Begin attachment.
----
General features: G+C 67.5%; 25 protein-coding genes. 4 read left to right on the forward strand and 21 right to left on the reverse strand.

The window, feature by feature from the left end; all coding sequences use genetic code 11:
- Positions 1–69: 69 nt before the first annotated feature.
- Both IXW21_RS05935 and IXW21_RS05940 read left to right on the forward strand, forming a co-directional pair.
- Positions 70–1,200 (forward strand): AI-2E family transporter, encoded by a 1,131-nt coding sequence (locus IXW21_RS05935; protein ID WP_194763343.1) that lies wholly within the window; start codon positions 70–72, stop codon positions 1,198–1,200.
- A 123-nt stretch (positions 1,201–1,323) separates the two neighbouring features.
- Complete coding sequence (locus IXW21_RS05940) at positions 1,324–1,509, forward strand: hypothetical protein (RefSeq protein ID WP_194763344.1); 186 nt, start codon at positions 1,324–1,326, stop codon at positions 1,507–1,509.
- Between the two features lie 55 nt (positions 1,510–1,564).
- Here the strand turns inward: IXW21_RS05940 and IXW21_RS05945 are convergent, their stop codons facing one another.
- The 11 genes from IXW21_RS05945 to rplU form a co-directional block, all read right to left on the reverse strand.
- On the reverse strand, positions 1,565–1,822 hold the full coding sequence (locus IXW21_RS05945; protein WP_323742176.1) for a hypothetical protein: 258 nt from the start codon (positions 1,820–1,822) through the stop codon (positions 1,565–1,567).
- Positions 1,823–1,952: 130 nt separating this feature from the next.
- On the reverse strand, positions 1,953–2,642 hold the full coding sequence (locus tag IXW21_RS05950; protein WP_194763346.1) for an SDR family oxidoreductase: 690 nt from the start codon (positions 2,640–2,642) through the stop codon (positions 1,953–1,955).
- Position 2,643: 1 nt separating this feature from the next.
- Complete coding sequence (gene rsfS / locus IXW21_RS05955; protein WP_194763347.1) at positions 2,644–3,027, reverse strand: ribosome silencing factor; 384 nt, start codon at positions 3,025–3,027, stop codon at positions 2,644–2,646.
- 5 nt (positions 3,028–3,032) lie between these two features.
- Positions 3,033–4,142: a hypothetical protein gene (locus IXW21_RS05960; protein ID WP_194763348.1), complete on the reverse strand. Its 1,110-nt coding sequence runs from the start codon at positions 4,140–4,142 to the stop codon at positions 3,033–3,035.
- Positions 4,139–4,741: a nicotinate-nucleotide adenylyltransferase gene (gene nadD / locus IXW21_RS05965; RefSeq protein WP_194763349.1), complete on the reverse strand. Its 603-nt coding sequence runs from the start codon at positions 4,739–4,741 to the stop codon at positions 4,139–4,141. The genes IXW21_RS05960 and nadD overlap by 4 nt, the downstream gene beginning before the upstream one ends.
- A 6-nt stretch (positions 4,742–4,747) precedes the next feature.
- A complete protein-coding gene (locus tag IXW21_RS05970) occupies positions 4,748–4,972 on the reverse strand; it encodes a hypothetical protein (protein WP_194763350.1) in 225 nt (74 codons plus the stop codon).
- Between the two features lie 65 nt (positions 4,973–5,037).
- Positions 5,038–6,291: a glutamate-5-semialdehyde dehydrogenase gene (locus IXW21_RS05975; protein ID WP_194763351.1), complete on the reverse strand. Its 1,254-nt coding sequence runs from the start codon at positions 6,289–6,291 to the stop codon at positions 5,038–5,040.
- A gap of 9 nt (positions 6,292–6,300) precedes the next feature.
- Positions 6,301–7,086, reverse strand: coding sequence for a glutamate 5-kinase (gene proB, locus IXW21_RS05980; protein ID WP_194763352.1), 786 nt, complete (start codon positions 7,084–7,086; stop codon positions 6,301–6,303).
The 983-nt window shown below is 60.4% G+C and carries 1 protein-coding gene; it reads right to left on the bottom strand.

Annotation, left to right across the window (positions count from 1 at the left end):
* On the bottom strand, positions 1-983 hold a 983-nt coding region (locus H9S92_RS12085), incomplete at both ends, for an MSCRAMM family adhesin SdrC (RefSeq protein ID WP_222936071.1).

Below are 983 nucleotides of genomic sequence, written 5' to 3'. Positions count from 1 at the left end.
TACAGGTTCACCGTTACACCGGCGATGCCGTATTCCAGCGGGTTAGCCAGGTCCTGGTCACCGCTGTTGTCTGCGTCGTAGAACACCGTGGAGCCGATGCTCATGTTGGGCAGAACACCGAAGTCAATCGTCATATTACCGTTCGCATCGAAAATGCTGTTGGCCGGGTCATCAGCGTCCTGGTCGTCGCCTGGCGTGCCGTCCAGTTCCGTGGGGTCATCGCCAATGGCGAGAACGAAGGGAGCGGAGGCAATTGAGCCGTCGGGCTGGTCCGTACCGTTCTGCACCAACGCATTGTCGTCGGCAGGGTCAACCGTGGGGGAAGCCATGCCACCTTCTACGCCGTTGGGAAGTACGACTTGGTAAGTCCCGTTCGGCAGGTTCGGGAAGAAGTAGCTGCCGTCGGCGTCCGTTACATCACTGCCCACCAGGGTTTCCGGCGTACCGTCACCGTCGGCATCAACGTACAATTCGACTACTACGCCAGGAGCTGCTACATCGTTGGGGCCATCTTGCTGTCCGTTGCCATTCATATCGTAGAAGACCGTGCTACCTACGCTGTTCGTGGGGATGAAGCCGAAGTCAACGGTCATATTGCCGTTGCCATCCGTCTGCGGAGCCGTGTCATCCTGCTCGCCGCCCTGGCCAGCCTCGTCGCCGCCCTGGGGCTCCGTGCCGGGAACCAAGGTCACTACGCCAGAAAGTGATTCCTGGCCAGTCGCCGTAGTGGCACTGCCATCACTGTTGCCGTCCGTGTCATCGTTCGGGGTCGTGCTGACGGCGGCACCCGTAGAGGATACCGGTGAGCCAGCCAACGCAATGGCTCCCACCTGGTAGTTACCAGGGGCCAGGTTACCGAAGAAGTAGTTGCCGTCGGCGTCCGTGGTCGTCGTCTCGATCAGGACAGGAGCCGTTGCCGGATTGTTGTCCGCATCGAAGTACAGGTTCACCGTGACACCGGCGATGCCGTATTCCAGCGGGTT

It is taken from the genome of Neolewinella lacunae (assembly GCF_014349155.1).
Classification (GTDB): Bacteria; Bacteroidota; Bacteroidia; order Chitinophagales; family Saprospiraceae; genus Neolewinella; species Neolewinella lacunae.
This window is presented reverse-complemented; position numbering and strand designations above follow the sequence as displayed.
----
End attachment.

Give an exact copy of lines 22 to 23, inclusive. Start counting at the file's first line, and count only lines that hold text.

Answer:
- Positions 5,038–6,291: a glutamate-5-semialdehyde dehydrogenase gene (locus IXW21_RS05975; protein ID WP_194763351.1), complete on the reverse strand. Its 1,254-nt coding sequence runs from the start codon at positions 6,289–6,291 to the stop codon at positions 5,038–5,040.
- A gap of 9 nt (positions 6,292–6,300) precedes the next feature.